Phytoestrogens, found primarily in soy, may decrease anxiety but increase aggression;
Antioxidants may lessen age-dependent cognitive decline in dogs; Tryptophan may decrease canine aggression and fearfulness.
Preventing euthanasia
At present, few studies have been conducted to evaluate the role of nutrition in canine problem behavior. But studies that explore this relationship may help improve the welfare of dogs and their owners.
Polyunsaturated fatty acids (PUFA), especially docosahexaenoic acid (DHA), have an important role as structural constituents in brain development. Dietary supply of omega-3 and omega-6 PUFAs could modify aspects of the dopaminergic and serotonergic systems and, consequently, cognitive performance and behavior.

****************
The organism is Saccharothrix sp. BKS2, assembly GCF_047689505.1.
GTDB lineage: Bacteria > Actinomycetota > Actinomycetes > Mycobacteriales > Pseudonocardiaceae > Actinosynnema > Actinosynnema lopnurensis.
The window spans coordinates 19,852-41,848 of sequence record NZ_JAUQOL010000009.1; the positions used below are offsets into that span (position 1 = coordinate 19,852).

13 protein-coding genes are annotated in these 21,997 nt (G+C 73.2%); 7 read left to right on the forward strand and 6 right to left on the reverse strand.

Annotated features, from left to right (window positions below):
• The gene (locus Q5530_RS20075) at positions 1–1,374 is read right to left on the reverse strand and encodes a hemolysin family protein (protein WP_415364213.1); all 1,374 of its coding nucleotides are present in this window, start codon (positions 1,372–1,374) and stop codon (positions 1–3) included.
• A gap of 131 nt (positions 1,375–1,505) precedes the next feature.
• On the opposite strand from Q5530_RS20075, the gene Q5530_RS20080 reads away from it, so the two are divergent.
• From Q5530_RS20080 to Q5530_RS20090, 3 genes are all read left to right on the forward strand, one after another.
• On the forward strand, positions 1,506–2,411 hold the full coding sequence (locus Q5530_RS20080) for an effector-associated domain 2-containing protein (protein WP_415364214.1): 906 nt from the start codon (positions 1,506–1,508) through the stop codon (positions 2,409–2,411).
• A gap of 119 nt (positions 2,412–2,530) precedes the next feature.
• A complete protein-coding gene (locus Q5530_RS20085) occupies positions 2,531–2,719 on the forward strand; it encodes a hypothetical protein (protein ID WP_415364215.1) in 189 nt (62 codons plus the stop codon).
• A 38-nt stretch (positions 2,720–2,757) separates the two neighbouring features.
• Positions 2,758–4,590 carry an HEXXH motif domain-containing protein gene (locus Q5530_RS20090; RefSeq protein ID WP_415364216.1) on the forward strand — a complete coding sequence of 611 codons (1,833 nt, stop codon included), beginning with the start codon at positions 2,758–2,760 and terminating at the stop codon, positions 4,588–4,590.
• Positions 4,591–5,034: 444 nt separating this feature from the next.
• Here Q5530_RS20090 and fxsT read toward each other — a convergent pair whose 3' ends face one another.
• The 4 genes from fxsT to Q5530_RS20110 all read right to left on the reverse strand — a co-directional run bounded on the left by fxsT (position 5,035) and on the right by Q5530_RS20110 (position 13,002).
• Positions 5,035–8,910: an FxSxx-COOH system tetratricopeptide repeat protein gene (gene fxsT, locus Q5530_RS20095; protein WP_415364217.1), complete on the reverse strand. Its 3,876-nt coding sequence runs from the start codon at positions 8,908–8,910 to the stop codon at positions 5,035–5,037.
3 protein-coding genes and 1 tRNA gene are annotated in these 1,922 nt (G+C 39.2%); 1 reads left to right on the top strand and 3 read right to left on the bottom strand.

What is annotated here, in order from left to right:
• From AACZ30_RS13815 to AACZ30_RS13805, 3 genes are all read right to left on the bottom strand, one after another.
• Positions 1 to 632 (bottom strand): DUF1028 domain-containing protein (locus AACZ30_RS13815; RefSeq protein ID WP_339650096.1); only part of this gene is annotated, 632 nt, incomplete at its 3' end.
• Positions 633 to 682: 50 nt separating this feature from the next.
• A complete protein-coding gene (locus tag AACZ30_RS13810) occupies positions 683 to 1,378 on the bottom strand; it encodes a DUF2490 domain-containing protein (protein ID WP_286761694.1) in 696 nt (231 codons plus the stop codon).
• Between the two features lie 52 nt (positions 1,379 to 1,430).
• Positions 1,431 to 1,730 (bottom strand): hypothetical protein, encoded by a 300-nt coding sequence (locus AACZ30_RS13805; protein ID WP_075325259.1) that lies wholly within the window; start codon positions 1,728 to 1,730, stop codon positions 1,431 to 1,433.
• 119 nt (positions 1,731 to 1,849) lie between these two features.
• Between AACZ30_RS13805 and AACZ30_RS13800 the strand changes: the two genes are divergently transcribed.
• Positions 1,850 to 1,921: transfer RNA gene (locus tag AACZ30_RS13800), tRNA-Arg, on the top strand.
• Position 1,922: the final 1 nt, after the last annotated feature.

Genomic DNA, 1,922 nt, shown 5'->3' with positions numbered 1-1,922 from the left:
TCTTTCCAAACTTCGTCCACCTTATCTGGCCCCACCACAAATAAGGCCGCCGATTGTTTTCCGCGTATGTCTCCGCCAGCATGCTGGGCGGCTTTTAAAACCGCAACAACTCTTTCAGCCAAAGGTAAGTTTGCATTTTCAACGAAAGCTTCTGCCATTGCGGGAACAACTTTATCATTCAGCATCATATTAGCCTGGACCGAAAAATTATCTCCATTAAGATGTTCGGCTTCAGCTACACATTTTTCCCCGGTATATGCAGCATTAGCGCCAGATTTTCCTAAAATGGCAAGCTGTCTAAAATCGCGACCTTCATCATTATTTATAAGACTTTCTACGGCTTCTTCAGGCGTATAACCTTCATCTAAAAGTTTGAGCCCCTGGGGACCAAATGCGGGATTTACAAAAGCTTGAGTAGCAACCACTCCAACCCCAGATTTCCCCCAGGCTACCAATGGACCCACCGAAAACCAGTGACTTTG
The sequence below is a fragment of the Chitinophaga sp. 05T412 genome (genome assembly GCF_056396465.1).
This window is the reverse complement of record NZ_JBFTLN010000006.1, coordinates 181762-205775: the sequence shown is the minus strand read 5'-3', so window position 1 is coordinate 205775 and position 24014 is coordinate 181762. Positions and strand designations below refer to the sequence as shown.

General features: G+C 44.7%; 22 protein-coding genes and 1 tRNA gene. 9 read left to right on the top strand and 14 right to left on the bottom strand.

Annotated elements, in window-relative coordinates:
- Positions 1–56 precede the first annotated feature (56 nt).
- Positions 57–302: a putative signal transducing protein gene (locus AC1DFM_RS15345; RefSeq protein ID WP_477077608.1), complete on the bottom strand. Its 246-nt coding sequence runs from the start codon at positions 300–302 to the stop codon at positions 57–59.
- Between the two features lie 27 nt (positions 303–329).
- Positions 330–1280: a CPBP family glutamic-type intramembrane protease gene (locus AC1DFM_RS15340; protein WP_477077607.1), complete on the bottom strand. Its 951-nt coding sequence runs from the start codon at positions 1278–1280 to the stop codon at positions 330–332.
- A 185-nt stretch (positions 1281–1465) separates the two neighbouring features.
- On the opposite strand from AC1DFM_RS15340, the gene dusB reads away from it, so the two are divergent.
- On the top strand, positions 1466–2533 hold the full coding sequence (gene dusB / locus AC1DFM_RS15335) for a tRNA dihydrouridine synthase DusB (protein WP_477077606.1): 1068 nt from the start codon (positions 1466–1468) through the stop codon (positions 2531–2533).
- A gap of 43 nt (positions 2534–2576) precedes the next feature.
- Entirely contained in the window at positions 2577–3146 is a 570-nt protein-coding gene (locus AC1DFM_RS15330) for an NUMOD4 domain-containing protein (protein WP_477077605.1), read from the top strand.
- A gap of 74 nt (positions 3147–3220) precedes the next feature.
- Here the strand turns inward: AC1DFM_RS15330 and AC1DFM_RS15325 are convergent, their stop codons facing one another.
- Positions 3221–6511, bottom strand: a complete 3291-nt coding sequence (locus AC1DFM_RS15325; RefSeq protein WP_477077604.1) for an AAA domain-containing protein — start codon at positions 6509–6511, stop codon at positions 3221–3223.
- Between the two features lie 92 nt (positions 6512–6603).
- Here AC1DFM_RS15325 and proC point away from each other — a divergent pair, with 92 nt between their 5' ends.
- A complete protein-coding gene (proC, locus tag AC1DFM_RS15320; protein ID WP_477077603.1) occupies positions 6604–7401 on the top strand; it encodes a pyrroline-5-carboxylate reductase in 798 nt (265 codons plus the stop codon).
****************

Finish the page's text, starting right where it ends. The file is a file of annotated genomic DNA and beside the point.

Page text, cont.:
Finally, persistent feeding motivation between meals can increase stereotyped behavior and aggression and decrease resting time. This feeding motivation may be decreased by the dietary fiber content of the diet.
Diet and mood changes
"Infants do not have an inborn ability to select a balanced, nutritious diet."
Nutrition and behavior are not usually considered to be closely related, but there are key areas of overlap between these fields. Behavioral factors determine the choice of foods in the diet, and any attempt to change dietary patterns must necessarily involve the central nervous system and may be associated with mood changes.
That diet influences behavior is an ancient human belief. Primitive people attributed friendly and unfriendly feelings to plants and animals and expected these feelings to be transferred to anyone who ate such foods. The reduction of dietary risk factors for chronic disease and the development of effective means to do so are key to good health.

Persistent feeding motivation between meals can increase aggression.
Eating disorders in humans